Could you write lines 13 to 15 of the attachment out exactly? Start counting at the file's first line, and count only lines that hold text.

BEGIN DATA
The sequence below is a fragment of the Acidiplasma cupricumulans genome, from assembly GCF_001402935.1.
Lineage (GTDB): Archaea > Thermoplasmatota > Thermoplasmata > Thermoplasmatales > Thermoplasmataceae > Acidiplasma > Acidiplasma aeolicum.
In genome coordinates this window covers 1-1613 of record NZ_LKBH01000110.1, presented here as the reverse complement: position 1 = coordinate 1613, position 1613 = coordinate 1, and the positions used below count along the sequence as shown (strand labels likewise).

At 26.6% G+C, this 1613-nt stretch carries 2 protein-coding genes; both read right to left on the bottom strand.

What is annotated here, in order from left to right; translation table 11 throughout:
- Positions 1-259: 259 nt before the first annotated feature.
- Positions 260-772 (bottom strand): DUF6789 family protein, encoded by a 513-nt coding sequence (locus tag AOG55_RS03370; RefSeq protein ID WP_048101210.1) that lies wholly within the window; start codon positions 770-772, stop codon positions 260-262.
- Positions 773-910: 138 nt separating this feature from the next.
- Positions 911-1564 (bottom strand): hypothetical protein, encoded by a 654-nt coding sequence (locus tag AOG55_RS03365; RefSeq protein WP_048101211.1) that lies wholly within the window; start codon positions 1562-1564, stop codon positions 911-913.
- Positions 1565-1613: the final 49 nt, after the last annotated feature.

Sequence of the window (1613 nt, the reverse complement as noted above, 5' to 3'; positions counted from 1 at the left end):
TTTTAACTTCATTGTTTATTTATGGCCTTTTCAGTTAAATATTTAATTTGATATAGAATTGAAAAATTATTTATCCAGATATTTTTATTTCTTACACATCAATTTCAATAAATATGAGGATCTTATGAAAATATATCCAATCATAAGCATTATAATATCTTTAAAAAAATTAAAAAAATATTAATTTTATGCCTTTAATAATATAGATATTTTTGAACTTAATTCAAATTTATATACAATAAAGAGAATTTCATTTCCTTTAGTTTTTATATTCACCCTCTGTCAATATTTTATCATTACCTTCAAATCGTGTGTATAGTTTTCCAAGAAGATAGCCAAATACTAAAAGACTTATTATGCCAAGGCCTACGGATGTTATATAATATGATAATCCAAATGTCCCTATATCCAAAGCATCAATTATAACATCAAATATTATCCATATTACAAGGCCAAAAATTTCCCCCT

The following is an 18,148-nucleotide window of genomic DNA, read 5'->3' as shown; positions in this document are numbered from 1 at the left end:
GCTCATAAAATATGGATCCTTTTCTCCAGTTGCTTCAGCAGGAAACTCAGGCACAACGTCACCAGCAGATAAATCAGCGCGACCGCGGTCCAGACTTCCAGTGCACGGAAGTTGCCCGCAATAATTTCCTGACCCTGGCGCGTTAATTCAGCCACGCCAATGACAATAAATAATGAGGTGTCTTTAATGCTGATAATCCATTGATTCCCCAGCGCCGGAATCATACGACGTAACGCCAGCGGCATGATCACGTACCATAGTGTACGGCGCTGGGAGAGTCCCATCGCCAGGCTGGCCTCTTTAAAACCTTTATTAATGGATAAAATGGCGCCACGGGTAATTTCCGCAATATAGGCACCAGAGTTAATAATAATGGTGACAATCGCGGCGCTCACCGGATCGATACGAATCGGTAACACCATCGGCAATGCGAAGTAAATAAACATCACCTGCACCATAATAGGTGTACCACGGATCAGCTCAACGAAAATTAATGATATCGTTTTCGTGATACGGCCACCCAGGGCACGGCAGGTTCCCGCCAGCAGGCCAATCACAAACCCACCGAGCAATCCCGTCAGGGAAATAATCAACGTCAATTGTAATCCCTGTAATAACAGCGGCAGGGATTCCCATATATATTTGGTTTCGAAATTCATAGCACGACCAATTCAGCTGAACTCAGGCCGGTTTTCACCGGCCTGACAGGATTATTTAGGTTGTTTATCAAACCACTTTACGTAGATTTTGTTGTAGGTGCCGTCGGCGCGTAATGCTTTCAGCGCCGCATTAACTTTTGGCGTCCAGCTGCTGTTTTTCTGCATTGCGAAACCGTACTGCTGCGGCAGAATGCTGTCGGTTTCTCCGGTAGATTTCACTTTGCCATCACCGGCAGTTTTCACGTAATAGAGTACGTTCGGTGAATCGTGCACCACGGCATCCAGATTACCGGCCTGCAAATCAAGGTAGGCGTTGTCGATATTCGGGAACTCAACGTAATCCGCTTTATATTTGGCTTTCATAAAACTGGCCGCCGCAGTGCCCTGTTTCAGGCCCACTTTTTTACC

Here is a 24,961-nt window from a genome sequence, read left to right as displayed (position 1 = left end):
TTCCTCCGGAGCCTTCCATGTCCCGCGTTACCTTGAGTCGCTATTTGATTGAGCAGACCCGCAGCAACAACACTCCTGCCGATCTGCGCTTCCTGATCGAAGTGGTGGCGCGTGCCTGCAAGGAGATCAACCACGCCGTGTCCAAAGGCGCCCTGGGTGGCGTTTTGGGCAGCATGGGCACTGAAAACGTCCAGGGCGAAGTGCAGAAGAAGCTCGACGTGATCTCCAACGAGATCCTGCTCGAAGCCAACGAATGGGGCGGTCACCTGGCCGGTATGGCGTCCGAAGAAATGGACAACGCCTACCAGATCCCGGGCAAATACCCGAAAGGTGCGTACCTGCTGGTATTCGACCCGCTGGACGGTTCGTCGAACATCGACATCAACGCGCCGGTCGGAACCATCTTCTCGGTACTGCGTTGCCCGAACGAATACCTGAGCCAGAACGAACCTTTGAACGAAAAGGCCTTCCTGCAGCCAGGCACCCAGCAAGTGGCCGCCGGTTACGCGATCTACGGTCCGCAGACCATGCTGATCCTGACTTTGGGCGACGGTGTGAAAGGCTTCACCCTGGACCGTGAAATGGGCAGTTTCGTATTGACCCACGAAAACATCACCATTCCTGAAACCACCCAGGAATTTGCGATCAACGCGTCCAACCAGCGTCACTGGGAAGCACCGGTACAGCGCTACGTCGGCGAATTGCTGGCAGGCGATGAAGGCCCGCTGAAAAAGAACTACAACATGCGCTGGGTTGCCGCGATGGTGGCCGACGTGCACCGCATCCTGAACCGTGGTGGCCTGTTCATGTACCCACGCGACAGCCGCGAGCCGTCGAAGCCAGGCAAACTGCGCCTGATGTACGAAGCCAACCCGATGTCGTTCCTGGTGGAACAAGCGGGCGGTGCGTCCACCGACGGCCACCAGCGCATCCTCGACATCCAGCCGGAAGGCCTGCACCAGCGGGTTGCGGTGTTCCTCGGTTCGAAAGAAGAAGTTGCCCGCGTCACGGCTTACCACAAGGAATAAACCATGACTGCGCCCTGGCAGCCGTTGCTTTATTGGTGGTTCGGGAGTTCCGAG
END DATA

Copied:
The following is an 18,148-nucleotide window of genomic DNA, read 5'->3' as shown; positions in this document are numbered from 1 at the left end:
GCTCATAAAATATGGATCCTTTTCTCCAGTTGCTTCAGCAGGAAACTCAGGCACAACGTCACCAGCAGATAAATCAGCGCGACCGCGGTCCAGACTTCCAGTGCACGGAAGTTGCCCGCAATAATTTCCTGACCCTGGCGCGTTAATTCAGCCACGCCAATGACAATAAATAATGAGGTGTCTTTAATGCTGATAATCCATTGATTCCCCAGCGCCGGAATCATACGACGTAACGCCAGCGGCATGATCACGTACCATAGTGTACGGCGCTGGGAGAGTCCCATCGCCAGGCTGGCCTCTTTAAAACCTTTATTAATGGATAAAATGGCGCCACGGGTAATTTCCGCAATATAGGCACCAGAGTTAATAATAATGGTGACAATCGCGGCGCTCACCGGATCGATACGAATCGGTAACACCATCGGCAATGCGAAGTAAATAAACATCACCTGCACCATAATAGGTGTACCACGGATCAGCTCAACGAAAATTAATGATATCGTTTTCGTGATACGGCCACCCAGGGCACGGCAGGTTCCCGCCAGCAGGCCAATCACAAACCCACCGAGCAATCCCGTCAGGGAAATAATCAACGTCAATTGTAATCCCTGTAATAACAGCGGCAGGGATTCCCATATATATTTGGTTTCGAAATTCATAGCACGACCAATTCAGCTGAACTCAGGCCGGTTTTCACCGGCCTGACAGGATTATTTAGGTTGTTTATCAAACCACTTTACGTAGATTTTGTTGTAGGTGCCGTCGGCGCGTAATGCTTTCAGCGCCGCATTAACTTTTGGCGTCCAGCTGCTGTTTTTCTGCATTGCGAAACCGTACTGCTGCGGCAGAATGCTGTCGGTTTCTCCGGTAGATTTCACTTTGCCATCACCGGCAGTTTTCACGTAATAGAGTACGTTCGGTGAATCGTGCACCACGGCATCCAGATTACCGGCCTGCAAATCAAGGTAGGCGTTGTCGATATTCGGGAACTCAACGTAATCCGCTTTATATTTGGCTTTCATAAAACTGGCCGCCGCAGTGCCCTGTTTCAGGCCCACTTTTTTACC

Here is a 24,961-nt window from a genome sequence, read left to right as displayed (position 1 = left end):